In the past few months almost all of the news coming out of the eurozone has been negative, causing the euro to fall to multi-year lows.  Weak economic data, combined with strong deflationary pressures have pushed European interest rates deep into negative territory, causing major headaches for its financial system.  Yet even in the midst of this financial storm, some unexpected rays of economic hope are starting to emerge.

For the first time since 2007, every eurozone country – even Greece – is forecast to show positive economic growth this year. One country, however, stands above the rest – Ireland.  The Emerald Isle is forecast to grow GDP over 3.2 percent – the highest of any country in the eurozone, even higher than the forecast for the U.S. 

Consumer confidence readings are now higher than before the Great Recession in 2008, and the most recent Irish Purchasing Managers' Index (PMI) readings came in at 15-year highs.  Recent unemployment data shows declines for three straight months bringing the unemployment rate down to 11.3 percent – the lowest level since 2008.

In 2010, Ireland got into financial trouble due to a busted property bubble and needed a central bank bailout. Other countries also got into financial trouble and needed bailouts. But Ireland emerged at a much faster pace than many other countries.

Here’s why:

  • Ireland had a competent government that put in place the necessary reforms to get their finances back in order.
  • More importantly, there was a greater culture of capitalism and a strong manufacturing base due to its low corporate taxes that helped boost exports.

Our View: While every country is different, Ireland does show that with proper discipline and structural reform, a country can come back strong from the brink of collapse.  Ireland is setting a great example for its European neighbors and has plenty of reason to celebrate this St. Patrick’s Day.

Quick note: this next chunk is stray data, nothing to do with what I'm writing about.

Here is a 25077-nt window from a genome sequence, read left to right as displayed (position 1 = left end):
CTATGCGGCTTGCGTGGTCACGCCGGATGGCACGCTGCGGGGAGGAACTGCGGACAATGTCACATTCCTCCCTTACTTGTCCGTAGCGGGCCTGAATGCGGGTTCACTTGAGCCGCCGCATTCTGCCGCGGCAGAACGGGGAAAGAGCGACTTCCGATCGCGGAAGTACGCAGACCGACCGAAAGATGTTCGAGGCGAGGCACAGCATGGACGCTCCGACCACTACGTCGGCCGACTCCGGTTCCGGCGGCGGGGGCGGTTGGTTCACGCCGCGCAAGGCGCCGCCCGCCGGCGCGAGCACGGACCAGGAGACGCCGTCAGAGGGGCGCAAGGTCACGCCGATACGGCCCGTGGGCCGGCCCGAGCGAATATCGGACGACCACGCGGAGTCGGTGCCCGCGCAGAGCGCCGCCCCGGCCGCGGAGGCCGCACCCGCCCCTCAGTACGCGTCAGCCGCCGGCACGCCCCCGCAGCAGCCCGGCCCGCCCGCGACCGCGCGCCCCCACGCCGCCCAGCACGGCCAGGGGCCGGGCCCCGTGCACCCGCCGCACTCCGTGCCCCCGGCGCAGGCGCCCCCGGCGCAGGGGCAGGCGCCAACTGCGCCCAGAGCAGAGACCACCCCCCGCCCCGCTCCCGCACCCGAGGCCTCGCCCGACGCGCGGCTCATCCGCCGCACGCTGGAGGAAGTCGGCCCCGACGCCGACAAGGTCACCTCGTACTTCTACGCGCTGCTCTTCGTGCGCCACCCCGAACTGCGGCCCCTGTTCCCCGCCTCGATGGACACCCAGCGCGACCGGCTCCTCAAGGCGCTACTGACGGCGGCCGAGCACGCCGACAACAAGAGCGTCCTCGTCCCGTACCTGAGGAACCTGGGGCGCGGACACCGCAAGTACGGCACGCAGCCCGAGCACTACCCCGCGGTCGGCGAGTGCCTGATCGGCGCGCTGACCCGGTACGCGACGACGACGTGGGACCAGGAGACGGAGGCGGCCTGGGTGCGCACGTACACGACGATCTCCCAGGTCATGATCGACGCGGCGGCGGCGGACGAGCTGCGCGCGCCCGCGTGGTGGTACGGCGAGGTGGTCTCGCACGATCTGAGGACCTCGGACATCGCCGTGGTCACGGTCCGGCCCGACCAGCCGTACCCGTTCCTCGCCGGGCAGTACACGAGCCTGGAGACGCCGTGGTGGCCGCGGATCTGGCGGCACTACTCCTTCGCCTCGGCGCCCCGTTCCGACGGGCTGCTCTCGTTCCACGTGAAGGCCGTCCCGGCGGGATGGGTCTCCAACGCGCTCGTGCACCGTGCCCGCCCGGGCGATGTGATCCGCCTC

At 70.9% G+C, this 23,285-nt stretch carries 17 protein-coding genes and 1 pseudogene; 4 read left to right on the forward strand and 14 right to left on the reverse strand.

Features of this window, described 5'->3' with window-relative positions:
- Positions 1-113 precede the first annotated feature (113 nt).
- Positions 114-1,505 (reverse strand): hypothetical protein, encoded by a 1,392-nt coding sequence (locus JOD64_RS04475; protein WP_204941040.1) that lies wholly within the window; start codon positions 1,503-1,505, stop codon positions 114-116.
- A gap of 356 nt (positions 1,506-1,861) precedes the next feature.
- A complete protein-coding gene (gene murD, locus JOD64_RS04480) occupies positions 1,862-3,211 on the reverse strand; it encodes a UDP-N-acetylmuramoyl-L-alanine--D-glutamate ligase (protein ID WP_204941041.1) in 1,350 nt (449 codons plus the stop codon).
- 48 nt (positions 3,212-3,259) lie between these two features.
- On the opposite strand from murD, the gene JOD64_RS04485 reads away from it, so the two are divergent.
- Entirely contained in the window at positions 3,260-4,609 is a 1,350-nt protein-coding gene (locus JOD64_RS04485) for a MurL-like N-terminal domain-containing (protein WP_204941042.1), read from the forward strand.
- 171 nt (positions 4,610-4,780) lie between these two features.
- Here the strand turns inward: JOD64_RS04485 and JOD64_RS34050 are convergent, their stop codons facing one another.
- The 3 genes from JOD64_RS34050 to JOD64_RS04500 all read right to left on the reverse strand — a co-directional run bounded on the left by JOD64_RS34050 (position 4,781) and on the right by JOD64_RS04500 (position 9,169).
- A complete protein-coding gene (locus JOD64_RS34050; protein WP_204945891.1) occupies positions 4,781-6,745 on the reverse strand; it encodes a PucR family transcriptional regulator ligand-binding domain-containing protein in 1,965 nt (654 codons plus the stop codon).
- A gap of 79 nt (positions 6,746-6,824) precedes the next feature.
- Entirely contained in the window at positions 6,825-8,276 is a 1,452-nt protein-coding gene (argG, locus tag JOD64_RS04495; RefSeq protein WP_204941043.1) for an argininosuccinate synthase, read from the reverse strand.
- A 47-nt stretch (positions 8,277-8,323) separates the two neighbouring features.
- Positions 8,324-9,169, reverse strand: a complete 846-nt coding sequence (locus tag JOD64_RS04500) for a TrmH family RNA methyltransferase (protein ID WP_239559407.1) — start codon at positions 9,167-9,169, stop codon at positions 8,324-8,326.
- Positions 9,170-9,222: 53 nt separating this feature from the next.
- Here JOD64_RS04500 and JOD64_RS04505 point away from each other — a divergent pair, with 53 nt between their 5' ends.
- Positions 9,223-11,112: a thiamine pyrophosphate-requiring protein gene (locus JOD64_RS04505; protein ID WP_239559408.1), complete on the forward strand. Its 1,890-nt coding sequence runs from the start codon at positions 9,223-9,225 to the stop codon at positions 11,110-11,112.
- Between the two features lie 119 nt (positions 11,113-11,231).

The information in this report was compiled by the staff at City National Bank from data and sources believed to be reliable but City National Bank makes no representation as to the accuracy or completeness of the information. The opinions expressed, together with any estimate or projection given, constitute the judgment of the author as of the date of the report. City National Bank has no obligation to update, modify or amend this report or to otherwise notify a reader in the event any information stated, opinion expressed, matter discussed, estimate or projection changes or is determined to be inaccurate. This report is intended to be a source of general information. It is not to be construed as an offer, or solicitation of an offer, to buy or sell any financial instrument. It should not be relied upon as specific investment advice directed to the reader’s specific investment objectives. Any financial instrument discussed in this report may not be suitable for the reader. Each reader must make his or her own investment decision, using an independent advisor if prudent, based on his or her own investment objective and financial situation. Prices and availability of financial instruments are subject to change without notice. Financial instruments denominated in a foreign currency are subject to exchange rate risk in addition to the risk of the investment. City National Bank (and its clients or associated persons) may, at times, engage in transactions in a manner inconsistent with this report and, with respect to particular securities and financial instruments discussed, may buy from or sell to clients or others on a principal basis. Past performance is not necessarily an indication of future results. This report may not be reproduced, distributed or further published by any person without the written consent of City National Bank. Please cite source when quoting.